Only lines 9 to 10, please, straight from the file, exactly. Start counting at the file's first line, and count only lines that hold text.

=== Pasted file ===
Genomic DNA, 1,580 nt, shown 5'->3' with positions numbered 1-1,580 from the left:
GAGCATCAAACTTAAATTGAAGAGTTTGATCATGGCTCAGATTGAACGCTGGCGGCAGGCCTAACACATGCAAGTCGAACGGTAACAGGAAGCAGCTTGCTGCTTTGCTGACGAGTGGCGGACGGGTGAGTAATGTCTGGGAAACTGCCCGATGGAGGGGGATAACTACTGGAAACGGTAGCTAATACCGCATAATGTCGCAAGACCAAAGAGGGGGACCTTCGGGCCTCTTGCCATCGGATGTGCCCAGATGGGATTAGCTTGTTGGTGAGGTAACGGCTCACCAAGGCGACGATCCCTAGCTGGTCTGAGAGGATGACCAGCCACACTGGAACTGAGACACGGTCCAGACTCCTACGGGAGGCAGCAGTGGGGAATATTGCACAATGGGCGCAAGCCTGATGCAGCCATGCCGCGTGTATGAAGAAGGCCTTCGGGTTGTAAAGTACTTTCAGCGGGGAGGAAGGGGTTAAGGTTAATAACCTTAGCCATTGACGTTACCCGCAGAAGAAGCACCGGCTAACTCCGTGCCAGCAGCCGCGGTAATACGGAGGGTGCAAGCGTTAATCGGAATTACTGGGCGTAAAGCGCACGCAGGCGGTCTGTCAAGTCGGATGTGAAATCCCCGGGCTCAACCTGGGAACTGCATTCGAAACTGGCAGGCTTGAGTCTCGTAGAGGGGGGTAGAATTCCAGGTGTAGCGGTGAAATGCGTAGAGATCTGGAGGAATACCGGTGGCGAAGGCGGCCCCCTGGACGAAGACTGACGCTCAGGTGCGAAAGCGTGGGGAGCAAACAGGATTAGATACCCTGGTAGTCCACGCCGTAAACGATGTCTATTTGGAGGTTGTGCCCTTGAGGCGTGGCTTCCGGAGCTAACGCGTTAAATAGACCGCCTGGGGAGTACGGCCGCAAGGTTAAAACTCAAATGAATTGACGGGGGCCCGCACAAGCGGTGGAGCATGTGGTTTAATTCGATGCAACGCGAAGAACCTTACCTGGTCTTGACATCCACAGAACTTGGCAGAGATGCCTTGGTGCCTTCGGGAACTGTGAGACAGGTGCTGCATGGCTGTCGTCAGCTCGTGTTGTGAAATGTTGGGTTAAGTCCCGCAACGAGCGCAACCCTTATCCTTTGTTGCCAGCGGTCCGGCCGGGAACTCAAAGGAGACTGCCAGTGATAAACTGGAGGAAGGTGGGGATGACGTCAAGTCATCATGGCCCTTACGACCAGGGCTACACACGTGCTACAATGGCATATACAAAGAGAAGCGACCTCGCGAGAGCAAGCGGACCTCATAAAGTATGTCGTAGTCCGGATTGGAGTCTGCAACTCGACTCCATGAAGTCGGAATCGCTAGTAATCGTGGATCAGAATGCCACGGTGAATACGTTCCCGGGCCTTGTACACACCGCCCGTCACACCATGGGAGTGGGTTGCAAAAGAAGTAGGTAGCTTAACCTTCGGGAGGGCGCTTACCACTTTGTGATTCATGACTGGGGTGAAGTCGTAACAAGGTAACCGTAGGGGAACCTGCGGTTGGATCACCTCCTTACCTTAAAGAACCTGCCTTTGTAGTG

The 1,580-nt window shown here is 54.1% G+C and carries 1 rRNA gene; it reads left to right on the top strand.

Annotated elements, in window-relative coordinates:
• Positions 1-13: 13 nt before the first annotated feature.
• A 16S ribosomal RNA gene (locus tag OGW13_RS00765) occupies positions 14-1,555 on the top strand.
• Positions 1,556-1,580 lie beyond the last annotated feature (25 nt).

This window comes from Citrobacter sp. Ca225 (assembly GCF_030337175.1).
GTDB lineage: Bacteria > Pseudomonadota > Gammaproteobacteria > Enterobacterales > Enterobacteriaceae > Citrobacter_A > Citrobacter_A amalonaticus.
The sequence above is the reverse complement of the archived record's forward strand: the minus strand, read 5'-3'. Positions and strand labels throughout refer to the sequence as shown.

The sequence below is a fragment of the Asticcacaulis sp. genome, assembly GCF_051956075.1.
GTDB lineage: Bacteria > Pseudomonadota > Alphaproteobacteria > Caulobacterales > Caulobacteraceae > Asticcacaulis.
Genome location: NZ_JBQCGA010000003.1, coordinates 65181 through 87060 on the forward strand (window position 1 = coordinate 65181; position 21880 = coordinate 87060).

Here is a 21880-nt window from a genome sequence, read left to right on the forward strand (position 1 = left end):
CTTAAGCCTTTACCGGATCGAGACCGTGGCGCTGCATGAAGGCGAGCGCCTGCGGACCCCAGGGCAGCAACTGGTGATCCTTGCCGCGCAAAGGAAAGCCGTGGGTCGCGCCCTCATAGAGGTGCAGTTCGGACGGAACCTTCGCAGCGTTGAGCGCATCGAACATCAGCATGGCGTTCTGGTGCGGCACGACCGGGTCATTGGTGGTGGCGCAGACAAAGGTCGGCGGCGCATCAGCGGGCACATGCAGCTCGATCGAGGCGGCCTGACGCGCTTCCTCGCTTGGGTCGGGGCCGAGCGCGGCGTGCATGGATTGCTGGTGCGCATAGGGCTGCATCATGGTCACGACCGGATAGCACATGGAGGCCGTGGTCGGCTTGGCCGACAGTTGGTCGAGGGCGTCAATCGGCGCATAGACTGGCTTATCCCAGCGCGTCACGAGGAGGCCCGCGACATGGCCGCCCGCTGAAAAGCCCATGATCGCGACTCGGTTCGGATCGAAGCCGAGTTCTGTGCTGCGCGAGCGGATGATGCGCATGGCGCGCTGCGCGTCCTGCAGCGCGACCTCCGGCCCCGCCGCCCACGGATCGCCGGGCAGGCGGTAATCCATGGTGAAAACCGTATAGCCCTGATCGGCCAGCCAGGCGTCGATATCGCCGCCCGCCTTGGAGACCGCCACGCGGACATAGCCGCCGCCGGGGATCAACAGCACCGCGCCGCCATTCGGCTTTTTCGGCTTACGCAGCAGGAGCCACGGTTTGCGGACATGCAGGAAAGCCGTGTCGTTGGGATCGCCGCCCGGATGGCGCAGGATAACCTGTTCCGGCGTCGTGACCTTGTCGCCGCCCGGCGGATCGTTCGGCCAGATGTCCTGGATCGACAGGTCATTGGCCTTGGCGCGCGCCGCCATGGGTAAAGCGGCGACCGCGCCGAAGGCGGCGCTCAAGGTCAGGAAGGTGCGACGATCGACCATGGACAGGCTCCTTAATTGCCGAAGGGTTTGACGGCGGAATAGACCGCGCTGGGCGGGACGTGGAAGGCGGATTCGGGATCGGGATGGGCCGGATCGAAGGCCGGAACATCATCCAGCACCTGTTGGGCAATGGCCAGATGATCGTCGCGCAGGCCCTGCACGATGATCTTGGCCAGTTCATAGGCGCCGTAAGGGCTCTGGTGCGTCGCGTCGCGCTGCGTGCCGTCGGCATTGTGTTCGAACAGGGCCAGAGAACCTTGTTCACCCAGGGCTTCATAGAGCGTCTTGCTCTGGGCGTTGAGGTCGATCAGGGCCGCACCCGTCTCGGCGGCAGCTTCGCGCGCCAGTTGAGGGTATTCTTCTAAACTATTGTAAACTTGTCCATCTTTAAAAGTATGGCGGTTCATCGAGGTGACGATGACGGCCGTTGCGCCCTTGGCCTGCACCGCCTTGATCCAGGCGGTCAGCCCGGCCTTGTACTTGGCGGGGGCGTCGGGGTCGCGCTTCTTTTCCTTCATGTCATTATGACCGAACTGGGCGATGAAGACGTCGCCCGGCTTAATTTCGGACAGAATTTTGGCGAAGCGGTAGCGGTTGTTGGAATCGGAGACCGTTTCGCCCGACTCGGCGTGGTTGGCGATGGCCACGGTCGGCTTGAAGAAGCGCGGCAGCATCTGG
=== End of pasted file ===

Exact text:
GTDB lineage: Bacteria > Pseudomonadota > Gammaproteobacteria > Enterobacterales > Enterobacteriaceae > Citrobacter_A > Citrobacter_A amalonaticus.
The sequence above is the reverse complement of the archived record's forward strand: the minus strand, read 5'-3'. Positions and strand labels throughout refer to the sequence as shown.